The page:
[error]  both value emptyProductDerivedShow in trait MkShowDerivation of type => cats.derived.MkShow[shapeless.HNil]
[error]  and method emptyCoproductDerivedShow in trait MkShowDerivation of type => cats.derived.MkShow[shapeless.CNil]
[error]  match expected type cats.derived.MkShow[A]
[error]     show
[error]     ^
[error] one error found
[error] (Compile / compileIncremental) Compilation failed
[error]
RAJKUMAR NATARAJAN
@rajcspsg
Any idea how can I resolve this error ?
charlesres
@charlesres
Try deleting the implicit for showDuration. I believe an instance was added with this github issue (typelevel/cats#2216), so you might have two instances. I was able to compile the code, so let me know if not.
@rajcspsg
Forgot to mention to add import cats.implicits._
Abhishek Srivastava
Hello, How do I convert a Map[String, ConnectionIO[List[Foo]]] into ConnectionIO[Map[String, List[Foo]]]. Here connection IO is a monad used by doobie.
Rob Norris
@tpolecat
Probably the easiest way is to add alleycats-core and import alleycats.std.map._ and then you can say .sequence
It's not strictly lawful because map traversal isn't congruent with equality and you can observe this with the Traverse instance. But it usually doesn't matter.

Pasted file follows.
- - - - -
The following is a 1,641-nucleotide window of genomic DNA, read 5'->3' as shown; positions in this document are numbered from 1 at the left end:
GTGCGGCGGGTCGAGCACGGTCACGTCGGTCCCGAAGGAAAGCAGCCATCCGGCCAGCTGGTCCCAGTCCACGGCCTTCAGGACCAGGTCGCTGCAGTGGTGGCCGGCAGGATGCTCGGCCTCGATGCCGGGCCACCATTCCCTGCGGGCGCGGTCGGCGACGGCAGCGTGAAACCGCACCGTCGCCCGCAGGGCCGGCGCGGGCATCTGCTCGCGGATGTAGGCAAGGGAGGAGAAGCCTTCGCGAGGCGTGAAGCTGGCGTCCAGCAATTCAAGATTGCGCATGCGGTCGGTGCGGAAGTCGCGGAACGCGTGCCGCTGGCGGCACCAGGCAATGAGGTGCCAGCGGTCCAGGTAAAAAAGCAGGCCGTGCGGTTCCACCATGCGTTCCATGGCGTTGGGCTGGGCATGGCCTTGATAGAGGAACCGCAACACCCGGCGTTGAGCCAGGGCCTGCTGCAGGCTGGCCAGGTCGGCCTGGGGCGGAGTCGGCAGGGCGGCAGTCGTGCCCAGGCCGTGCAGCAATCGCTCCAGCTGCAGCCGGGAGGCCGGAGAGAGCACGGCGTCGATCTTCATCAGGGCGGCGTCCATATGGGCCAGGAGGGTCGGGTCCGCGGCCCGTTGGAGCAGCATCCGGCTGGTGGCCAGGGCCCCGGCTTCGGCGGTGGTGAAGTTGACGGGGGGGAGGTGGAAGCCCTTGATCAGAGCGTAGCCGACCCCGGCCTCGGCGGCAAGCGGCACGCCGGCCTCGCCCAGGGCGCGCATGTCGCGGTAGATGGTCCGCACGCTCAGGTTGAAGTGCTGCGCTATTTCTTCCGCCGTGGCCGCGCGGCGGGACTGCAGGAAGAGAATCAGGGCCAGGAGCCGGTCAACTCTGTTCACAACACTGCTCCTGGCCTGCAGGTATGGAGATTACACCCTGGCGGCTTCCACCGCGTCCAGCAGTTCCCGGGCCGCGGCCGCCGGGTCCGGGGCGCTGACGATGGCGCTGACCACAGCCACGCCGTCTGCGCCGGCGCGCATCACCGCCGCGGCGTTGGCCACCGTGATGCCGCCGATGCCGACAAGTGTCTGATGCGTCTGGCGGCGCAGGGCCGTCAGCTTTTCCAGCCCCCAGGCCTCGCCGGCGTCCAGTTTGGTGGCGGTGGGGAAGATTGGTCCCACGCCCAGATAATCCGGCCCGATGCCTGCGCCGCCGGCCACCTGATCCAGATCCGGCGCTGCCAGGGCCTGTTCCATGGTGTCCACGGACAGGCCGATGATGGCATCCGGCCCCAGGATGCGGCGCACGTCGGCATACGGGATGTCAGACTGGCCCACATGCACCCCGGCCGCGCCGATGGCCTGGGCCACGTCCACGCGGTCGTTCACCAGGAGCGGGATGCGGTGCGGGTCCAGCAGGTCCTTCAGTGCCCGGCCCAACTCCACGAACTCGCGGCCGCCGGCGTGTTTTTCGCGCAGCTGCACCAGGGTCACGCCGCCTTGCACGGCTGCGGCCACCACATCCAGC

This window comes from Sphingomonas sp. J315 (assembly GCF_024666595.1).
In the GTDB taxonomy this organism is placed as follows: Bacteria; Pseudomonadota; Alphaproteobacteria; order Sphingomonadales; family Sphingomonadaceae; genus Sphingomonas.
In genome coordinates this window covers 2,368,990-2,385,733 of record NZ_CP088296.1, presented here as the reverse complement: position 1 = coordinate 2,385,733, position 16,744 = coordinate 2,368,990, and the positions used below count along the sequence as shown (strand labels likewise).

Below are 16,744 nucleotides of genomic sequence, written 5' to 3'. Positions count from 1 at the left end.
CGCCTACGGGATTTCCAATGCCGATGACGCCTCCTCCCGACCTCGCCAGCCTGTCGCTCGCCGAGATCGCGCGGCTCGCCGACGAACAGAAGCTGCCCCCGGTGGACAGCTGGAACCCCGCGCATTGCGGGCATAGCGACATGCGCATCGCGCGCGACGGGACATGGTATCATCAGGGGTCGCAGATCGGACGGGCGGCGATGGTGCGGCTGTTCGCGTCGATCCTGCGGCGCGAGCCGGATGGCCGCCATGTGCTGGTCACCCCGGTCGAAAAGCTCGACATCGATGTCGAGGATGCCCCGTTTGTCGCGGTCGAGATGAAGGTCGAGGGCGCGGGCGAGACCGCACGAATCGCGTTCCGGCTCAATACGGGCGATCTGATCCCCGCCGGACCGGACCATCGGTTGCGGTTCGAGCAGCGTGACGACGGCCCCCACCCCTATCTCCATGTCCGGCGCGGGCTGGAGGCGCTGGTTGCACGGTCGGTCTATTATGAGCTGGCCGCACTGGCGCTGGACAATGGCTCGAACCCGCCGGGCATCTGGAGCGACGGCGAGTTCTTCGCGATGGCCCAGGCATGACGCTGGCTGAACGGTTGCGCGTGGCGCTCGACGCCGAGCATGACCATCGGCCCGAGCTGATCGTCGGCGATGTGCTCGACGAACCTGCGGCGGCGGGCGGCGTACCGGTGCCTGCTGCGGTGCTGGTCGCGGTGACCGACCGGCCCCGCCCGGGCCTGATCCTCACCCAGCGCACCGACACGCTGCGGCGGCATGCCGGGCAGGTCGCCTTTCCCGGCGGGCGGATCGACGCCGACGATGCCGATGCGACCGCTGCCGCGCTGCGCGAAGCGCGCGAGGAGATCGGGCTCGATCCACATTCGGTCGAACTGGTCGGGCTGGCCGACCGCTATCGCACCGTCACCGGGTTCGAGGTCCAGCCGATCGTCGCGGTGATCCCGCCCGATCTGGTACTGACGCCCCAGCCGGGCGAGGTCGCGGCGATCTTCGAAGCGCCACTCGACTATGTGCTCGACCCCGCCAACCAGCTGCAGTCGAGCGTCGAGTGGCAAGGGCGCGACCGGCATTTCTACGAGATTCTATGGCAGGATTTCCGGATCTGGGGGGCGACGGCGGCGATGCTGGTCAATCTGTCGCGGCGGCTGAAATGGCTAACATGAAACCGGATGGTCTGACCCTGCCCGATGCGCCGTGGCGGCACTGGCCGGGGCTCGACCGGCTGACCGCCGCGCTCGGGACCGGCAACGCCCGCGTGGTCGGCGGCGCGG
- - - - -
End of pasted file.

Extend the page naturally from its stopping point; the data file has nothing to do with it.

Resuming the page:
Abhishek Srivastava
great @tpolecat let me try this out. didn't know about alleycats :)
Minh Thai
@mt40
hi, anyone know where can I buy a physical copy of the book Scala with Cats?
Rob Norris
@tpolecat
@noelwelsh and/or @davegurnell ^^
@arosien
@mt40 we occasionally print copies of the books, but we don't currently have a way to publish on demand. sorry!
the book is free, so if you really wanted to, you could get it printed
Ryan Zeigler
@rzeigler
So, lets say I have a tagless encoding and I would like to add a localized state effect. The easy way is just to stack a StateT on top of my F, but if I wanted to use something like meow-mtl, does anyone know might I go about doing it? The only thing I can think of introducing some additional typeclass that knows how to convert F ~> G to add the state effect with a function receives a by name G[A] and an initial S returning an F[A]. This seems straightforward, but there doesn't seem to be a great way of introducing multiple local effects and seems generally kind of awkward. Does anyone have any pointers on a way of doing it?